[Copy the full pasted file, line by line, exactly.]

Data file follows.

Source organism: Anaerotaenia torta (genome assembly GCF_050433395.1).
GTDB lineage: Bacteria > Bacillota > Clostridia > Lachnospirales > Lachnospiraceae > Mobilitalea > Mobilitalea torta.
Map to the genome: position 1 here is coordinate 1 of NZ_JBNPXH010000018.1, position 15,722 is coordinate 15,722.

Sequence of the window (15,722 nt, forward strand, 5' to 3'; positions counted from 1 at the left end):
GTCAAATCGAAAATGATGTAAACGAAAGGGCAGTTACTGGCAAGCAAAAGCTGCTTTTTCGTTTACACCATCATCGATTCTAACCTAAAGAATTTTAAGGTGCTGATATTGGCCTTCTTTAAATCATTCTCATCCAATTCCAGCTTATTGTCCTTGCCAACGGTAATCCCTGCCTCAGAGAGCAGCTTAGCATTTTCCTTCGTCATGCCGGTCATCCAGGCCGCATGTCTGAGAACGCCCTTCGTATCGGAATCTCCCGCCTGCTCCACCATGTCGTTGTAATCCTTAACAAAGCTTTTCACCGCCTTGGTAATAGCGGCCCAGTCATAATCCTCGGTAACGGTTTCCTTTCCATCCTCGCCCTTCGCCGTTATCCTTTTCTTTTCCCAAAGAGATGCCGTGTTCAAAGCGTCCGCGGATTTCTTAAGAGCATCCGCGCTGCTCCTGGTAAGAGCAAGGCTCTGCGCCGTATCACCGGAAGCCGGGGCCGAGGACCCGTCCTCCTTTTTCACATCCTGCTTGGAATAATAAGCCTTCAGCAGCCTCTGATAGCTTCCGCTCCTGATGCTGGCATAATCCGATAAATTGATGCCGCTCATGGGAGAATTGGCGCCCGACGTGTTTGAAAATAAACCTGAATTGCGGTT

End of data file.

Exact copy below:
Source organism: Anaerotaenia torta (genome assembly GCF_050433395.1).
GTDB lineage: Bacteria > Bacillota > Clostridia > Lachnospirales > Lachnospiraceae > Mobilitalea > Mobilitalea torta.
Map to the genome: position 1 here is coordinate 1 of NZ_JBNPXH010000018.1, position 15,722 is coordinate 15,722.

Sequence of the window (15,722 nt, forward strand, 5' to 3'; positions counted from 1 at the left end):
GTCAAATCGAAAATGATGTAAACGAAAGGGCAGTTACTGGCAAGCAAAAGCTGCTTTTTCGTTTACACCATCATCGATTCTAACCTAAAGAATTTTAAGGTGCTGATATTGGCCTTCTTTAAATCATTCTCATCCAATTCCAGCTTATTGTCCTTGCCAACGGTAATCCCTGCCTCAGAGAGCAGCTTAGCATTTTCCTTCGTCATGCCGGTCATCCAGGCCGCATGTCTGAGAACGCCCTTCGTATCGGAATCTCCCGCCTGCTCCACCATGTCGTTGTAATCCTTAACAAAGCTTTTCACCGCCTTGGTAATAGCGGCCCAGTCATAATCCTCGGTAACGGTTTCCTTTCCATCCTCGCCCTTCGCCGTTATCCTTTTCTTTTCCCAAAGAGATGCCGTGTTCAAAGCGTCCGCGGATTTCTTAAGAGCATCCGCGCTGCTCCTGGTAAGAGCAAGGCTCTGCGCCGTATCACCGGAAGCCGGGGCCGAGGACCCGTCCTCCTTTTTCACATCCTGCTTGGAATAATAAGCCTTCAGCAGCCTCTGATAGCTTCCGCTCCTGATGCTGGCATAATCCGATAAATTGATGCCGCTCATGGGAGAATTGGCGCCCGACGTGTTTGAAAATAAACCTGAATTGCGGTT